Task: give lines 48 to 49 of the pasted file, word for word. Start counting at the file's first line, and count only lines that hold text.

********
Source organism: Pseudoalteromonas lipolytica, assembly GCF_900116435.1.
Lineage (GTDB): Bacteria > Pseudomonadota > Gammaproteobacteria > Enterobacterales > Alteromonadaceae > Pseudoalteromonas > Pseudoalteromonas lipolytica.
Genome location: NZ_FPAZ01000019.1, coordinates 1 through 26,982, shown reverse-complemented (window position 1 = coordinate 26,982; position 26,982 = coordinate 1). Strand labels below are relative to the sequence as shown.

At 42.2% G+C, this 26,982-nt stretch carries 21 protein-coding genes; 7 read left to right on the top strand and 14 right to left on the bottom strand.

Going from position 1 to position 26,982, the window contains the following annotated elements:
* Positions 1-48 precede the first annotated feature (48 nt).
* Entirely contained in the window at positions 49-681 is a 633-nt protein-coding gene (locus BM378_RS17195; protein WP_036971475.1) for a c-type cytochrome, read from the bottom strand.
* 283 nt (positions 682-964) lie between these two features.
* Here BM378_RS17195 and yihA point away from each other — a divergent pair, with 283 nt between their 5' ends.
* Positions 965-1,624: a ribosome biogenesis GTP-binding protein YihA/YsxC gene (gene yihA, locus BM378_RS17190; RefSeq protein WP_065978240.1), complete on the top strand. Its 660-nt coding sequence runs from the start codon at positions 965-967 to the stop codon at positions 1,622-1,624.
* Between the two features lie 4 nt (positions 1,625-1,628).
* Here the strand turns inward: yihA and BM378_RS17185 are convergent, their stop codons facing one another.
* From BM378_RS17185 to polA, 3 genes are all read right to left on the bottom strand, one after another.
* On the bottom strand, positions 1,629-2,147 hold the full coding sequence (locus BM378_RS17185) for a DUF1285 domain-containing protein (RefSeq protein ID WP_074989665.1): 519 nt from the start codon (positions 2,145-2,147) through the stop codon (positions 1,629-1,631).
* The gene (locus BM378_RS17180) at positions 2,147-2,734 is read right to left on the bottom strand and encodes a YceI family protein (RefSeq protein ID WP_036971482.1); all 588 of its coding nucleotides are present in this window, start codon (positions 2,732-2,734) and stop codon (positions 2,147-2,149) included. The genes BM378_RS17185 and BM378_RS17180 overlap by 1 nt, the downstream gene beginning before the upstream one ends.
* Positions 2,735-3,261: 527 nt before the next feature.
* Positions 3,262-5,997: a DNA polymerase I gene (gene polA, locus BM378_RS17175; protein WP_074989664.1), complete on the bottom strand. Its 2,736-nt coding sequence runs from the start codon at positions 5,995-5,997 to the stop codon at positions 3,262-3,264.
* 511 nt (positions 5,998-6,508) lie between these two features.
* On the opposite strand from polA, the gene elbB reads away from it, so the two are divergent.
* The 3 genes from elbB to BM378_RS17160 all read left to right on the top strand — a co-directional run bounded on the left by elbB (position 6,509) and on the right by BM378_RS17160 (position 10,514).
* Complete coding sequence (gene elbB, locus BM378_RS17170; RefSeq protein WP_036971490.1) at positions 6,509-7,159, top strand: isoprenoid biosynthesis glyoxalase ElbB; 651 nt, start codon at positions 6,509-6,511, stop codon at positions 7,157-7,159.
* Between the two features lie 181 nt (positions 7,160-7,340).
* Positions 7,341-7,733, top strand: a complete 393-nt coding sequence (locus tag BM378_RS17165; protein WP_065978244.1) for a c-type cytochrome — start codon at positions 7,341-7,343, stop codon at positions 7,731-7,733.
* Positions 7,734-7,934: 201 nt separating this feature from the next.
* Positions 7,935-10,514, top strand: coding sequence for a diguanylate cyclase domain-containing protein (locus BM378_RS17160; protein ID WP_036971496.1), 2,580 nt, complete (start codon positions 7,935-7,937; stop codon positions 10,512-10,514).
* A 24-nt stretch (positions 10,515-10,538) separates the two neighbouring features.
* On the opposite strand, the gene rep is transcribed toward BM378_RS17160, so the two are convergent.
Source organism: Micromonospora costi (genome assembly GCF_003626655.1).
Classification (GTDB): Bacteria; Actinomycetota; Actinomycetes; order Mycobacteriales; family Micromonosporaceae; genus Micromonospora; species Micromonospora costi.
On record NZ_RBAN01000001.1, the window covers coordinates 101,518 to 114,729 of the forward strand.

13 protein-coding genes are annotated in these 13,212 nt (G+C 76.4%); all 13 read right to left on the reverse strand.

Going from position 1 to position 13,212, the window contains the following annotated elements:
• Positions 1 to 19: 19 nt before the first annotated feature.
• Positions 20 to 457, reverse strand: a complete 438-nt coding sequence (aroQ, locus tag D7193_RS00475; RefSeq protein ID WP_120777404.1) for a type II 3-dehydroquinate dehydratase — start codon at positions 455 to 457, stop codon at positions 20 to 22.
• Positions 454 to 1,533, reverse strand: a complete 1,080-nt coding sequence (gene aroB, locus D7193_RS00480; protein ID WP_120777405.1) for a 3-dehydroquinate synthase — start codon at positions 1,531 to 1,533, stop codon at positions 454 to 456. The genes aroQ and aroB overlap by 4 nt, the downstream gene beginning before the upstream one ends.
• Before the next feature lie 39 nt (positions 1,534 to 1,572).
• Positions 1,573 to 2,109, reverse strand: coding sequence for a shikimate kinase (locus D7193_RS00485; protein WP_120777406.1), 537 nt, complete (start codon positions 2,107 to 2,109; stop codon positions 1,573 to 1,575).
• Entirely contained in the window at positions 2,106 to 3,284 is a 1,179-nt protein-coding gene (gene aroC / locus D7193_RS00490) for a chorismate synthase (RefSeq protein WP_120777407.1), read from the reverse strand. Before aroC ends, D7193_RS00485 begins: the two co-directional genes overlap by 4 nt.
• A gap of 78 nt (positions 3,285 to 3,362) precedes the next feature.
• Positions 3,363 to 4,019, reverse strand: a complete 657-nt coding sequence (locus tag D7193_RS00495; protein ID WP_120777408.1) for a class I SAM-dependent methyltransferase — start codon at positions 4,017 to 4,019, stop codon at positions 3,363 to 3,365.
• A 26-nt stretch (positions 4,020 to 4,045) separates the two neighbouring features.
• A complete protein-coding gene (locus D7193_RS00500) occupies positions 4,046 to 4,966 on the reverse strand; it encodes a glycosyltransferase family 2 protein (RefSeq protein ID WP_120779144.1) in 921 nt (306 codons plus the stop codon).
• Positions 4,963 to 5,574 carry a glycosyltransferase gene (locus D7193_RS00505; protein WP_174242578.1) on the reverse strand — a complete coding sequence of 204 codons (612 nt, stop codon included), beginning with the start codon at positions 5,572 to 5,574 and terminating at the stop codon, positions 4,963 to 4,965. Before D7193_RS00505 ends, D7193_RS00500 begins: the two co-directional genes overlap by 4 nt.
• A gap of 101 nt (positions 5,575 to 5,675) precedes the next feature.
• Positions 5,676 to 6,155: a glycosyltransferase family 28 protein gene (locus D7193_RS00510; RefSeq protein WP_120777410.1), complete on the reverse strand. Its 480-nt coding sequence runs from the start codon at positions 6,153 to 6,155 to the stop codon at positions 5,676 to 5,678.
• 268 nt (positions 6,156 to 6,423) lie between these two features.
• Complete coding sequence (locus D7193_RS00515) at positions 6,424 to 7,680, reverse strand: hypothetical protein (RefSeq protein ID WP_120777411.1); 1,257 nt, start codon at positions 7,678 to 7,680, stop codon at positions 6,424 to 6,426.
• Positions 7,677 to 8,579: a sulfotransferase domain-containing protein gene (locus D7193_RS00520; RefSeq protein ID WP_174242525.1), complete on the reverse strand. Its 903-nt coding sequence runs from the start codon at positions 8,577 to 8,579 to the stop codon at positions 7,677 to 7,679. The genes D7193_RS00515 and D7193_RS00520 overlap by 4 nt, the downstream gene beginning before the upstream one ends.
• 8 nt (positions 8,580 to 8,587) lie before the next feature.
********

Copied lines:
• Positions 7,677 to 8,579: a sulfotransferase domain-containing protein gene (locus D7193_RS00520; RefSeq protein ID WP_174242525.1), complete on the reverse strand. Its 903-nt coding sequence runs from the start codon at positions 8,577 to 8,579 to the stop codon at positions 7,677 to 7,679. The genes D7193_RS00515 and D7193_RS00520 overlap by 4 nt, the downstream gene beginning before the upstream one ends.
• 8 nt (positions 8,580 to 8,587) lie before the next feature.